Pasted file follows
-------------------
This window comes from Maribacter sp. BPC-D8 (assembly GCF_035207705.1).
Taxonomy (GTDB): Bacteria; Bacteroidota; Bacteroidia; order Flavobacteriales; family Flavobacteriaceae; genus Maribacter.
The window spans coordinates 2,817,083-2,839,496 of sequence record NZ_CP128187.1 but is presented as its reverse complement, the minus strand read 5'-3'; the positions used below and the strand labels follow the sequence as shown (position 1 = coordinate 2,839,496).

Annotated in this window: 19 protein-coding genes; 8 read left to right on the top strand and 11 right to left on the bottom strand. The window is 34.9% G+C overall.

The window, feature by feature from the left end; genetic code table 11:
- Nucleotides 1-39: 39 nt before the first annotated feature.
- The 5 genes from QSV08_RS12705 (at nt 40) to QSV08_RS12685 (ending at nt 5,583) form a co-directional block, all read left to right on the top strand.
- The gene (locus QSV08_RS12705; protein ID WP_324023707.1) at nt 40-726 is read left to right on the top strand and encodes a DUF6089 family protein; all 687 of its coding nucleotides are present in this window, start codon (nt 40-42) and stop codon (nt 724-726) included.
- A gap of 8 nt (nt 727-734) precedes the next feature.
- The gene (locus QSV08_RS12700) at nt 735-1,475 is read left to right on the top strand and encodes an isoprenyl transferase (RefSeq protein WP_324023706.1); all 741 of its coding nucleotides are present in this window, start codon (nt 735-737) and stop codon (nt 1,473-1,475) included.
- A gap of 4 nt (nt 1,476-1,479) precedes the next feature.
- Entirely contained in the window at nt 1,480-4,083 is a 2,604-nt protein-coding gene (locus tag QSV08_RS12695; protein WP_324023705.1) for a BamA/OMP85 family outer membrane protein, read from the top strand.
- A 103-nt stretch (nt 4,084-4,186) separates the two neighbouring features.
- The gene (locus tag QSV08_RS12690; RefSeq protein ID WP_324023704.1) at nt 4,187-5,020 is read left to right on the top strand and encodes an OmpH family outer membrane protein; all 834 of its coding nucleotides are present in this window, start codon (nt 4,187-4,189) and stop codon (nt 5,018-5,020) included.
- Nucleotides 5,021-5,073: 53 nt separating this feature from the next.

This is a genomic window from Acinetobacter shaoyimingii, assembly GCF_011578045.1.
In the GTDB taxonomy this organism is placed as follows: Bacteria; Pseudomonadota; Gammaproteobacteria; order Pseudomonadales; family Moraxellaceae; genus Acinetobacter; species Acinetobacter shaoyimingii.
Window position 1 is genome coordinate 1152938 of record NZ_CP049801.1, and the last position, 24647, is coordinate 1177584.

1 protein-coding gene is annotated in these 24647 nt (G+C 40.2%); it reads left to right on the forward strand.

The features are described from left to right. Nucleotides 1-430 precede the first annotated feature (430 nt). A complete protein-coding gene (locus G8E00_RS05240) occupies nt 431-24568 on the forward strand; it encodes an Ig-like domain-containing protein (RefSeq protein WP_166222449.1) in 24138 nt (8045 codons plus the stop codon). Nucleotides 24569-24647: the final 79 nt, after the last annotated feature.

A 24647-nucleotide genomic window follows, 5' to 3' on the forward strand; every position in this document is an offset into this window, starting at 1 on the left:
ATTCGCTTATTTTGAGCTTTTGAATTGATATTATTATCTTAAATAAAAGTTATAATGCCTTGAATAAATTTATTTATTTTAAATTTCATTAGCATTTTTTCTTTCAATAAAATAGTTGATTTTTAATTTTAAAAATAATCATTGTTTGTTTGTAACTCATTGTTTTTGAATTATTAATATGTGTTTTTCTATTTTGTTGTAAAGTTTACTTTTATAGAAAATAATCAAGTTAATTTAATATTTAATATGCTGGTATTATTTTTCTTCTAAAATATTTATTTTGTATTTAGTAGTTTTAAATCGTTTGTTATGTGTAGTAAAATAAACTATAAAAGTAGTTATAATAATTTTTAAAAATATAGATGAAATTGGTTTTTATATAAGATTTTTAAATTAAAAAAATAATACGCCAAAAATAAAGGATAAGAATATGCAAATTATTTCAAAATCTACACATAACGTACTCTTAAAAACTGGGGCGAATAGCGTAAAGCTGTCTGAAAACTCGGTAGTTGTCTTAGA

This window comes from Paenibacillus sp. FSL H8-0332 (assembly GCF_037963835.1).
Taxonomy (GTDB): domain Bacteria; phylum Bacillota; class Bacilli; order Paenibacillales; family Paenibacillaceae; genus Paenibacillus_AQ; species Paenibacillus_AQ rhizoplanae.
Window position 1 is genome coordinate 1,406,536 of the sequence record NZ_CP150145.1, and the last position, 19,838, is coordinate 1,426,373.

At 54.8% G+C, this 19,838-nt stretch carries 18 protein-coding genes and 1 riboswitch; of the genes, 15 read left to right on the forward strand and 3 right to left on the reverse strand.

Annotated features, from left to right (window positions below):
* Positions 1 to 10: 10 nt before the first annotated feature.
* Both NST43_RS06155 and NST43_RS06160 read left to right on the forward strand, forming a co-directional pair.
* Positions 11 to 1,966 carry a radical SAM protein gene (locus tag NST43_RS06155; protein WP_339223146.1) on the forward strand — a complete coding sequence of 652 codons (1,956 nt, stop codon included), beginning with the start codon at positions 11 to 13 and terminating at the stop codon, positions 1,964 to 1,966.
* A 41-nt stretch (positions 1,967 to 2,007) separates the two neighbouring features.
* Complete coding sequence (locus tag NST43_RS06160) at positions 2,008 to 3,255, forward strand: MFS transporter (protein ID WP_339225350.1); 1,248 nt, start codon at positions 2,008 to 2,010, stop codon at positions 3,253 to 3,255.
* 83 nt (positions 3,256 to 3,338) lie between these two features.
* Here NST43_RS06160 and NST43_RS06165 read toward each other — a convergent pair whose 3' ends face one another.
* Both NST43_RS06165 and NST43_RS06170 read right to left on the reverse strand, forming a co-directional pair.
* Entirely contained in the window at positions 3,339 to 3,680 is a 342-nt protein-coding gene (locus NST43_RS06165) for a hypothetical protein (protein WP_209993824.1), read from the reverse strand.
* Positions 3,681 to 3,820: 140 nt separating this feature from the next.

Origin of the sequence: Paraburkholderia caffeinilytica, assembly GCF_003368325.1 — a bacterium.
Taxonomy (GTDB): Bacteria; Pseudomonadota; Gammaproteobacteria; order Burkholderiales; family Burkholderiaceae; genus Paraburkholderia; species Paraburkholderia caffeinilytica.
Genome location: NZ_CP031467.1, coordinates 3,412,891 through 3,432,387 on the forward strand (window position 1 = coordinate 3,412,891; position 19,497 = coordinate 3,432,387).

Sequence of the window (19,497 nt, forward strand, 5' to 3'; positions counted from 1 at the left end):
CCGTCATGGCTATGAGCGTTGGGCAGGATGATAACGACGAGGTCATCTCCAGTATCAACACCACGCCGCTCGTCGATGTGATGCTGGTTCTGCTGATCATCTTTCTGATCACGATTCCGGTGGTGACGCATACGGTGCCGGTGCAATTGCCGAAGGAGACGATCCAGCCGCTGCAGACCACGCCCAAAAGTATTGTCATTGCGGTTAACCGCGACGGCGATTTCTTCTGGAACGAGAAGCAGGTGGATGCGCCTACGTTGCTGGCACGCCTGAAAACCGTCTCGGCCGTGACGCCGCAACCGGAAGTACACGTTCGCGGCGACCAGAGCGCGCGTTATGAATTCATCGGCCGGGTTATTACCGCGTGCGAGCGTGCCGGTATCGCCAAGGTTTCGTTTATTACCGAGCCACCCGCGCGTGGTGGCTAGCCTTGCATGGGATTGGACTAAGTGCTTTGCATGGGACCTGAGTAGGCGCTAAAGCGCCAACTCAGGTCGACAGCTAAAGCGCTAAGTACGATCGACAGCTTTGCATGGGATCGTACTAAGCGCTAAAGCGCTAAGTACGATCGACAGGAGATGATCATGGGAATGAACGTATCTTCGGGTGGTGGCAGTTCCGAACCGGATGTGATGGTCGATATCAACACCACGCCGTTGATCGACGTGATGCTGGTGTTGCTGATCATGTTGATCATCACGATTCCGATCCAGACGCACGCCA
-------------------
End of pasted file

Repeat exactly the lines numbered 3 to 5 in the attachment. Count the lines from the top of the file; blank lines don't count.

The window spans coordinates 2,817,083-2,839,496 of sequence record NZ_CP128187.1 but is presented as its reverse complement, the minus strand read 5'-3'; the positions used below and the strand labels follow the sequence as shown (position 1 = coordinate 2,839,496).

Annotated in this window: 19 protein-coding genes; 8 read left to right on the top strand and 11 right to left on the bottom strand. The window is 34.9% G+C overall.

The window, feature by feature from the left end; genetic code table 11: